The Definition of Dum-Dum
A bullet designed to expand on impact, increasing in diameter to limit penetration and/or produce a larger diameter wound.
The two typical designs are the hollow point bullet and the soft point bullet. Expanding bullets were given the name Dum-dum, or dumdum,
after an early British example produced in the Dum Dum Arsenal, near Calcutta, India by Captain Neville Bertie-Clay in the the mid-1870s.
Modern sef-defensive, JHP (Jacketed Hollow Point), ammunition are based on the original dum-dum ammunition design and principles.
19 Other Firearms Definitions You Need To Know
The charge used to ignite the propelling charge.
An oversized, lightweight housing that allows a sub-calibre projectile to be fired in a larger-diameter bore, usually in the interest of increased velocity.
The sabot falls away from the actual projectile upon exiting the muzzle.
For example, a hunter could use his .30-30 deer rifle to shoot small game with .22 centerfire bullets.
A name for any palm sized handgun which fires a small caliber.
Abbreviation for Short Magazine Lee Enfield. The standard British Army rifle from around 1895 to 1957.
Co-Witness Sighting is the use of any iron sight mounted onto a rifle that is fitted with an optical sight as a primary sighting system.
They come in two basic configurations, fixed or flip-up. The idea is that if you align your red dot and your iron
sights you have a backup aiming system on the gun.
A set of holes in a target left by a succession of bullets fired from the same rifle or handgun,
using the same ammunition and sight setting. Fired (within the limits of one's marksmanship ability)
to determine the inherent accuracy of the rifle/ammunition combination,
and to aid in the proper adjustment of the sights.
Two independent rifles, built on one frame, designed to allow two virtually instantaneously quick, totally reliable shots.
The barrels may be arranged either side-by-side or over-and-under. The apogee of the gunmaker's art.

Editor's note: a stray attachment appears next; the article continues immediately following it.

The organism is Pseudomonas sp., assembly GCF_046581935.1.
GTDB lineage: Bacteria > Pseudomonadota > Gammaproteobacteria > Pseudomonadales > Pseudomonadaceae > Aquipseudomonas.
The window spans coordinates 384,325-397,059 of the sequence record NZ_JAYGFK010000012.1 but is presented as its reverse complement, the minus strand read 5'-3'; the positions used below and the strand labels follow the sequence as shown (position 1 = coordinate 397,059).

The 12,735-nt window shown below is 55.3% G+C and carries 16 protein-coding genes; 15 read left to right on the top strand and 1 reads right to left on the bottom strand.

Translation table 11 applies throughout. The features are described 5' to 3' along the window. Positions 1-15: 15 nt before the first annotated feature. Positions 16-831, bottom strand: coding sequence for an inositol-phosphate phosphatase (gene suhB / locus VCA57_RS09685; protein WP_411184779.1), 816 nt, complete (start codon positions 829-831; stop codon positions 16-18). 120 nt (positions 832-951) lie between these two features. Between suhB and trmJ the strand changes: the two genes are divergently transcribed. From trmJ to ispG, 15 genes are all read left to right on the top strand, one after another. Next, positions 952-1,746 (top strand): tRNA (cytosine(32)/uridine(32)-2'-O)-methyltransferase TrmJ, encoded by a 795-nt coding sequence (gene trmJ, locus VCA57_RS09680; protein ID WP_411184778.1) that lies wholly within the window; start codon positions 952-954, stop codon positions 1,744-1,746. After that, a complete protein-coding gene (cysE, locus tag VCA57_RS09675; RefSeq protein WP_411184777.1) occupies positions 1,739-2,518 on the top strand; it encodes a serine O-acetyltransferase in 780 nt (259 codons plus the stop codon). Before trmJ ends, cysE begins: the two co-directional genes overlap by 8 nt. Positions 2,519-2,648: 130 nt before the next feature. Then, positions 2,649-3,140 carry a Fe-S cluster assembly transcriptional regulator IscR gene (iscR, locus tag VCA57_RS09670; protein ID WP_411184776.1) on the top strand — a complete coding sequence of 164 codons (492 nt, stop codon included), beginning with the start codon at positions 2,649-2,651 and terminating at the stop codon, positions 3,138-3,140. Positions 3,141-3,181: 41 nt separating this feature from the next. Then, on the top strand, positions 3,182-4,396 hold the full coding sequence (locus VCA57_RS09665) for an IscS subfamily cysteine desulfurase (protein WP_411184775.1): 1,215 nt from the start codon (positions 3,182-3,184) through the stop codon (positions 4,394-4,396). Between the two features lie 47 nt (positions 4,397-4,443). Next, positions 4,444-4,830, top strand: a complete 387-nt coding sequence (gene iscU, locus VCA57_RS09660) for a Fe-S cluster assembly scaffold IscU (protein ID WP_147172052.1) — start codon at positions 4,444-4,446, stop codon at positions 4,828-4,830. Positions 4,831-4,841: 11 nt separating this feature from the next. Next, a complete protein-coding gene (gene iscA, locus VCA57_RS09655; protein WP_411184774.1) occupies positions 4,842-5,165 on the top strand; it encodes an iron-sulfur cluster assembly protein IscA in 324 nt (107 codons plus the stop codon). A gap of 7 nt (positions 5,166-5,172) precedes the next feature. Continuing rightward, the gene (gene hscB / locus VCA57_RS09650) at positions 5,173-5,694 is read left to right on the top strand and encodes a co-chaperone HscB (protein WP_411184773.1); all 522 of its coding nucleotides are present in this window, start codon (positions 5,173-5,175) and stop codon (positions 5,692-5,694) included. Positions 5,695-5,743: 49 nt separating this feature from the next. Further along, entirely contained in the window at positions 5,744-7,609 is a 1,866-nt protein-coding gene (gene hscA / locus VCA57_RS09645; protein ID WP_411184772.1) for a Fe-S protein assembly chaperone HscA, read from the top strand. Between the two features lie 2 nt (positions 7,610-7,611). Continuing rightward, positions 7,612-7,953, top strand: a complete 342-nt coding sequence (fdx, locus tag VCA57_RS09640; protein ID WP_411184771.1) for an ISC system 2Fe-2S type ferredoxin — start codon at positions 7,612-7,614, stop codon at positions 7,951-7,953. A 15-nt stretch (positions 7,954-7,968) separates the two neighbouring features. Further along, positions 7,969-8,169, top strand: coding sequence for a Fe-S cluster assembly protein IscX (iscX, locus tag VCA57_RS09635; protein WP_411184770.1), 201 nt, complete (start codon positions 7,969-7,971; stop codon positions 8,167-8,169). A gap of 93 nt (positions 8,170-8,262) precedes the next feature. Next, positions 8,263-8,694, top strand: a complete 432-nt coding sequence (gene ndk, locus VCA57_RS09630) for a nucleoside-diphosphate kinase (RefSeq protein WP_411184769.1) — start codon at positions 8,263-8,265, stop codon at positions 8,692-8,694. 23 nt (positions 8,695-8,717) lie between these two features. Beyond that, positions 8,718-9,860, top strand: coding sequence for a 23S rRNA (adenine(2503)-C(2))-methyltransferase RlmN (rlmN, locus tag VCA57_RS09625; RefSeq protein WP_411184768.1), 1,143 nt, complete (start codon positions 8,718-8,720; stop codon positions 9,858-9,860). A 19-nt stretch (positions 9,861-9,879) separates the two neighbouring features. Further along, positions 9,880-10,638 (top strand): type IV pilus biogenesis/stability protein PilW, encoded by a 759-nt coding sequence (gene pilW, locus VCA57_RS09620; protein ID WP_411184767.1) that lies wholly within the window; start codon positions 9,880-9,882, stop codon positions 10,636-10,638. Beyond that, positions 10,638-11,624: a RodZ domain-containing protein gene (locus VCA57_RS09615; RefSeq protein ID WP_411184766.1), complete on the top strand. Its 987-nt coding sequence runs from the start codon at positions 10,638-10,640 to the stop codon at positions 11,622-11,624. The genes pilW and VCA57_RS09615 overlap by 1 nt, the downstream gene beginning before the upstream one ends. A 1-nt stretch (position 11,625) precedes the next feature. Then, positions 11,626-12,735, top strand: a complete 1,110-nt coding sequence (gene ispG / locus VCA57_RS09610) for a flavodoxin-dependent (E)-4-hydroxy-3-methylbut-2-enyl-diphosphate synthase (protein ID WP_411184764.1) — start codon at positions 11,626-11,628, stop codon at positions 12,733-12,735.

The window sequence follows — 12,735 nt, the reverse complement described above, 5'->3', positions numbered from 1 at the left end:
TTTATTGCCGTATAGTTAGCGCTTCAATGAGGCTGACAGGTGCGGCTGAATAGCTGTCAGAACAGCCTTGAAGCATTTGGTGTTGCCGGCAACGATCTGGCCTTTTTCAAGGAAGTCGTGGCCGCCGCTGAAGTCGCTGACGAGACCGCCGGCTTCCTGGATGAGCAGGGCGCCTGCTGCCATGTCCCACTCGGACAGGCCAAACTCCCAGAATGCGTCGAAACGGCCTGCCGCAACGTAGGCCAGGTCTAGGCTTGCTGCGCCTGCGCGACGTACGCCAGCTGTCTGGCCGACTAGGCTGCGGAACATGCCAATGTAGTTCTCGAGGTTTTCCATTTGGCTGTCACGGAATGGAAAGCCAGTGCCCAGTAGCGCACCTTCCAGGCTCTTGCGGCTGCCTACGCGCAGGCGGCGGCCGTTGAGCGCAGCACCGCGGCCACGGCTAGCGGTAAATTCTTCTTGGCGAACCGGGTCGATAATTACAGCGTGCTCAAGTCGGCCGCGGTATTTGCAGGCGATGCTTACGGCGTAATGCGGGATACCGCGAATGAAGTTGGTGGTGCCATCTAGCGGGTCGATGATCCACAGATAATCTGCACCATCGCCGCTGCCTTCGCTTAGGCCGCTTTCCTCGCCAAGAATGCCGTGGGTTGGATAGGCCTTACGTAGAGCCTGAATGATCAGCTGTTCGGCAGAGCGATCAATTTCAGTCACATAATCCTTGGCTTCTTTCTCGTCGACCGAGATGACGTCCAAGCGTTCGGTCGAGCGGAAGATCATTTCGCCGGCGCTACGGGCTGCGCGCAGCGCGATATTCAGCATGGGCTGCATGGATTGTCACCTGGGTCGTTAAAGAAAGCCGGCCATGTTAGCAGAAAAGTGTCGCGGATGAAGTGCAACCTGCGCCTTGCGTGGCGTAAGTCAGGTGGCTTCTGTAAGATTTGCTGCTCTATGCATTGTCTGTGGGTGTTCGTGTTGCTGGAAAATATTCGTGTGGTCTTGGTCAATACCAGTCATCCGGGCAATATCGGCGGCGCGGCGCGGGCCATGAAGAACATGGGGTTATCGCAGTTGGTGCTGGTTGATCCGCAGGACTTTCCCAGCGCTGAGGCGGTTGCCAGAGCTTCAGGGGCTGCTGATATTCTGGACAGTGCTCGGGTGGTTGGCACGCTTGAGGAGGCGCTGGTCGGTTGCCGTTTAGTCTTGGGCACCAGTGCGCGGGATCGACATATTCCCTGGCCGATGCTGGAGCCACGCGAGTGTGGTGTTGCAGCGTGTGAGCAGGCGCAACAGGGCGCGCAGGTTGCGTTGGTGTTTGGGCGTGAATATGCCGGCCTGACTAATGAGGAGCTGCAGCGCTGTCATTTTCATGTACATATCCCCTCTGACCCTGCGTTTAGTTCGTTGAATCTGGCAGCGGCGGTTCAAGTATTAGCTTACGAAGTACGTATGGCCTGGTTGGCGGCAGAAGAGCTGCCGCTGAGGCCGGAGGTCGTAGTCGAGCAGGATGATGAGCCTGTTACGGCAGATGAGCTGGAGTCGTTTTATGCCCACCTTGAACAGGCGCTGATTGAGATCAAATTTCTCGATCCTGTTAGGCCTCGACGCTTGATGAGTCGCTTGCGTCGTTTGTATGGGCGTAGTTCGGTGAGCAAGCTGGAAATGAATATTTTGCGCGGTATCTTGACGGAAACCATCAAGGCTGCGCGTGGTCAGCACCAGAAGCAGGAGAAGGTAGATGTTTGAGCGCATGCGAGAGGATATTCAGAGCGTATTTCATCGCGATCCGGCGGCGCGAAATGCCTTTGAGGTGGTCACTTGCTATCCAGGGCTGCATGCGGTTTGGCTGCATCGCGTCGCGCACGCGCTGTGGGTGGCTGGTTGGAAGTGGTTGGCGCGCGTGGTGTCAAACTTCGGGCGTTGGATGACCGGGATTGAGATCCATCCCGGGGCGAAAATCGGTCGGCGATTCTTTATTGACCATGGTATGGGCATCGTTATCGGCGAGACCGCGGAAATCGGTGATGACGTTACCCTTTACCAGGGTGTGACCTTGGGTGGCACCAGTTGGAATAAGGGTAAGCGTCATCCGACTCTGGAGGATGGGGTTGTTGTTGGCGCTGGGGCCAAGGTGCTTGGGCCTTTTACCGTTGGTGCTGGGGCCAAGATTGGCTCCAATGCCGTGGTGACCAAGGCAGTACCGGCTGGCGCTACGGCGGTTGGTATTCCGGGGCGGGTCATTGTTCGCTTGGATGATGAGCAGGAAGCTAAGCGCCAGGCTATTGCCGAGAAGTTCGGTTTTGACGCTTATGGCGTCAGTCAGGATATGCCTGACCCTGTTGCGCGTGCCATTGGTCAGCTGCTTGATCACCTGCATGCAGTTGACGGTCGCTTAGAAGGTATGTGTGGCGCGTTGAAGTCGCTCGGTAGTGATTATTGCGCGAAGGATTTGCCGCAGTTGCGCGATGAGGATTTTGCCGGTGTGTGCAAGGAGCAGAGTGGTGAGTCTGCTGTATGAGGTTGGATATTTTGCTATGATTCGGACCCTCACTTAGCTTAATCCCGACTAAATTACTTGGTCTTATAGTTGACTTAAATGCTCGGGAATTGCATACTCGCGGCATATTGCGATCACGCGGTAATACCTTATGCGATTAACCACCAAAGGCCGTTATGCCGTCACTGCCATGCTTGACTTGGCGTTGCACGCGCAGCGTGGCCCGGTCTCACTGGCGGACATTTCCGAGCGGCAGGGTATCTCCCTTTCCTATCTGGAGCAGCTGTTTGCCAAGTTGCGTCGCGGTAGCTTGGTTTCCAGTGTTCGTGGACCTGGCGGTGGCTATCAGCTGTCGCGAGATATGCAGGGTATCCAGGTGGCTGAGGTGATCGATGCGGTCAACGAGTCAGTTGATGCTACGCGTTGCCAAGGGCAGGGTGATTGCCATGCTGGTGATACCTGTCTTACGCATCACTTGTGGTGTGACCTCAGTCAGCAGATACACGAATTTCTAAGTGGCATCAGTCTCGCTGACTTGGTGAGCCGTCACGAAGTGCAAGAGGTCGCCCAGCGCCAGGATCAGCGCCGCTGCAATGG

Particularly useful against dangerous game, which may be moving, and in your direction, with vengeance on its mind.
Yanking the trigger back abruptly, thus pulling the muzzle of the gun downward at the moment the shot fires.
A self-loading firearm whose breechblock and barrel are not positively locked together, but which incorporates a mechanism which initially restricts the breechblock from moving when fired, delaying its opening.
A box of ammunition roughly equal in size and weight to a brick. Most often used to describe a 500-round container of .22 Long Rifle ammunition.
Defined according to Section 921 (a) (16), Title 18, U.S.C. as:
A. any firearm (including any firearm with matchlock, flintlock, percussion cap, or similar type of ignition system) manufactured in or before 1898; and
B. any replica of any firearm described in subparagraph (A) if such replica (i) is not designed or redesigned for using rimfire or conventional centerfire fixed ammunition, or (ii)
uses rimfire or conventional centerfire fixed ammunition which is no longer manufactured in the United States and which is not readily available in the ordinary channels of commercial trade.
A condition (status) of a shooting range that shooters may commence to fire.
A metal cup placed on the end of a lead bullet to protect the lead against the hot gases of the burning powder charge.
Used in some types of firearms ammunition when non-jacketed bullets are used in high pressure cartridges, to prevent the buildup of lead in the barrel and aid in accuracy.
Recoil operation is an operating mechanism used in locked-breech, autoloading firearms. As the name implies, these actions use the force of recoil to provide energy to cycle the action.
A shooting sport that combines both skiing and rifle shooting. It is the only shooting activity in the Winter Olympics.
There is also a summer biathlon which involves running and shooting but it is not yet an Olympic event.
Simple clips made of metal or sometimes plastic that hold several rounds of ammunition in a row and is used to quickly fill a magazine.
A device on a firearm which, when operated, results in the hammer or striker being cocked or moved to the ready position.
The rear end of the barrel into which the cartridge is inserted
The Monte Carlo comb came to rifles via shotgun stocks. It
rises well above the ordinary comb line of the stock at the
butt and tapers downward toward the point of the comb. This
raised portion of the stock lifts the face of the shooter and his
or her line of sight well above the standard elevation provided
by the classic style. However, the same amount of drop is
maintained at the buttstock. A shooter with a long neck who
often has trouble getting his or her face down far enough on
the comb of the regular stock benefits from the Monte Carlo